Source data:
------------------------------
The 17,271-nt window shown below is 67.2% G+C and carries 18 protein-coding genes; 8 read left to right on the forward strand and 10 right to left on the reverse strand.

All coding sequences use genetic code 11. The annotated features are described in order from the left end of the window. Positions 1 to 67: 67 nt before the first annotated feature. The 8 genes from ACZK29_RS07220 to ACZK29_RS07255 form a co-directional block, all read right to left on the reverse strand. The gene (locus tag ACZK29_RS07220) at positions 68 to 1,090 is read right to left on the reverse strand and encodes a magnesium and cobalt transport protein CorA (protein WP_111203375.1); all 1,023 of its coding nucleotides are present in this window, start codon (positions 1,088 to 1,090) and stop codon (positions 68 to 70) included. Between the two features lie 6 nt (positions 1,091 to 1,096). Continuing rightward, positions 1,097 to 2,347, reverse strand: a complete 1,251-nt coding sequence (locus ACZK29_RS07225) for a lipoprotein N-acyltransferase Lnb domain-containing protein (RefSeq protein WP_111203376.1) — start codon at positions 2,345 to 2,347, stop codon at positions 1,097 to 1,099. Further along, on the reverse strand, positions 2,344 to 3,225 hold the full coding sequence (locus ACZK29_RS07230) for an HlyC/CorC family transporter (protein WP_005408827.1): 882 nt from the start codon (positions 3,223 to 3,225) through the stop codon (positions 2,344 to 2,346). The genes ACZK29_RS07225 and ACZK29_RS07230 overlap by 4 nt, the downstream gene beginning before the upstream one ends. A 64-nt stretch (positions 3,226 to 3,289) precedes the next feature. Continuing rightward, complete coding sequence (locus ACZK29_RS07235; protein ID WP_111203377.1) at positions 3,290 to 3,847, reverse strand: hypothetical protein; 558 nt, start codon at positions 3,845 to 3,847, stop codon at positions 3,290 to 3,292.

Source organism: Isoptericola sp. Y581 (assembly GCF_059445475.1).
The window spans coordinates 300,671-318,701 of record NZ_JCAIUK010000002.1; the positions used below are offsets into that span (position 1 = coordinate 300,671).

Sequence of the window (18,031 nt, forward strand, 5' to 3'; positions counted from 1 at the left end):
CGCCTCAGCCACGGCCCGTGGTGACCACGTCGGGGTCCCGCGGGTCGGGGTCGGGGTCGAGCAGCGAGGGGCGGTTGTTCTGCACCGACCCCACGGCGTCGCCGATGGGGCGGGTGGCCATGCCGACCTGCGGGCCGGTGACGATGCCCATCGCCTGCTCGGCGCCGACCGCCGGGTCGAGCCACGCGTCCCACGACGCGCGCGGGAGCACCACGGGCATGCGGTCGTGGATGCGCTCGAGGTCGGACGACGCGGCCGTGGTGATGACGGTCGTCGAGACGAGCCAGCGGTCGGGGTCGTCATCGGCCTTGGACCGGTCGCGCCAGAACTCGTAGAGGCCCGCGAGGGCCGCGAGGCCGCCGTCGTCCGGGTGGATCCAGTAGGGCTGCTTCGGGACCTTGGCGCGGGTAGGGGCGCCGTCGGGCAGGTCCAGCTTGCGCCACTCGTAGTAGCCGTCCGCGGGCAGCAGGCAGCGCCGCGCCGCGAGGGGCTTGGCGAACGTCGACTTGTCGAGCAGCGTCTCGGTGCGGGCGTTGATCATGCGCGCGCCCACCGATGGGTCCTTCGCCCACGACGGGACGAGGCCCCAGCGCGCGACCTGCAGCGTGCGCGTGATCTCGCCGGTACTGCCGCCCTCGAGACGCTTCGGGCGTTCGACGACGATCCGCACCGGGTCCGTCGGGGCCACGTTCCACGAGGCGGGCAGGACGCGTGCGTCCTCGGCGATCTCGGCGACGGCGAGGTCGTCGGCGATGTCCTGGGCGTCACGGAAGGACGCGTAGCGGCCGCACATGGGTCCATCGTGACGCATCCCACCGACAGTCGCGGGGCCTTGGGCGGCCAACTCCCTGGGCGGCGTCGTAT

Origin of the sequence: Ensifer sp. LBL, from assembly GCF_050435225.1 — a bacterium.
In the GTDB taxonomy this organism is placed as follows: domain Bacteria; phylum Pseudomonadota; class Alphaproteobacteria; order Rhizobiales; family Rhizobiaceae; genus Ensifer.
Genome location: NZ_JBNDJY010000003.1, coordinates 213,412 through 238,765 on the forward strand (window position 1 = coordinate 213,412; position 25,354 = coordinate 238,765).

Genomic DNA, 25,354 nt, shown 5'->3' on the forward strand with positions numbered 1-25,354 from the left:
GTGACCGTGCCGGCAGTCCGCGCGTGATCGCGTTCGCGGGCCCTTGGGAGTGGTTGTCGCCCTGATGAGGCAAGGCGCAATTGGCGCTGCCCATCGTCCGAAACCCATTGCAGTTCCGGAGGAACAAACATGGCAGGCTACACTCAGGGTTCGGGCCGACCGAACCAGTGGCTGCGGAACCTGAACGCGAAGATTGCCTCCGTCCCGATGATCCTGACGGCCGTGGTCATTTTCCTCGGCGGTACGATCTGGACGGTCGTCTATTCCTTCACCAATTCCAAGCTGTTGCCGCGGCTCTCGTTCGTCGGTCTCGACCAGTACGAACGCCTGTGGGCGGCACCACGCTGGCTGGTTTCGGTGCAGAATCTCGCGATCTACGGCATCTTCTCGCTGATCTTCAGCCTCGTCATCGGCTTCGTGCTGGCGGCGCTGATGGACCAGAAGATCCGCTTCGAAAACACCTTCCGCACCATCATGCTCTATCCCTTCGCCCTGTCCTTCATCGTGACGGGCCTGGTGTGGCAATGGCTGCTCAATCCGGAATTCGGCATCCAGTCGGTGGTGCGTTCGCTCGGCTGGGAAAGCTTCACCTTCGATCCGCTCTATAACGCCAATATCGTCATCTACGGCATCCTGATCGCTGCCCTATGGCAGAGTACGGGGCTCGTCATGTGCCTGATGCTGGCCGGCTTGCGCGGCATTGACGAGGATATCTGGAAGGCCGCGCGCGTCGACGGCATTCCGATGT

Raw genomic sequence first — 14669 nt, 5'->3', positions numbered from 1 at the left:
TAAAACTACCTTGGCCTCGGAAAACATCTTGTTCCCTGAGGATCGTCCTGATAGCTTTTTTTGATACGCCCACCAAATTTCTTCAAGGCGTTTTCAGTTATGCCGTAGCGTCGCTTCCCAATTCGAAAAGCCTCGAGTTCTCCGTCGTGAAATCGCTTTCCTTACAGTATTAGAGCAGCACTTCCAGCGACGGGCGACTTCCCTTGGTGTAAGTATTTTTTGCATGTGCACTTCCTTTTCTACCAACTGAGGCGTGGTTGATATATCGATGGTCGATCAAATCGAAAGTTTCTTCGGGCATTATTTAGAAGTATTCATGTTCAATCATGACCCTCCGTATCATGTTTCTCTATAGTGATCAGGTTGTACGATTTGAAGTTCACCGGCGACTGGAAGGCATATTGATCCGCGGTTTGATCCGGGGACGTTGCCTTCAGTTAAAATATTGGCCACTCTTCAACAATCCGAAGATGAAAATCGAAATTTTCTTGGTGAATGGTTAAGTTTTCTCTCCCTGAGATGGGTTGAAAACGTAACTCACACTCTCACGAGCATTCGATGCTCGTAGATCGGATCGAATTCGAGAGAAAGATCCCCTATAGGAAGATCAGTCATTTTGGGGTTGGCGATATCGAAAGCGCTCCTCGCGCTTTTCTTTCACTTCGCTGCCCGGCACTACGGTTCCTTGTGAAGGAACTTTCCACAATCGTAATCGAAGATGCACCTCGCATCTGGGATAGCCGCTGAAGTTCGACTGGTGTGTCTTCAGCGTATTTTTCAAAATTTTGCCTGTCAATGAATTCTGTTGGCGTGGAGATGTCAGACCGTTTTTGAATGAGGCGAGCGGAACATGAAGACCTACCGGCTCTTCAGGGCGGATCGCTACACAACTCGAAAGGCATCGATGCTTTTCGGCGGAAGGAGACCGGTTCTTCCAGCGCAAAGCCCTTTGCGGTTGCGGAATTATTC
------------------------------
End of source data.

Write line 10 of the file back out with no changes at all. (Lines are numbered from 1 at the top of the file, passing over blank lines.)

Genomic DNA, 25,354 nt, shown 5'->3' on the forward strand with positions numbered 1-25,354 from the left: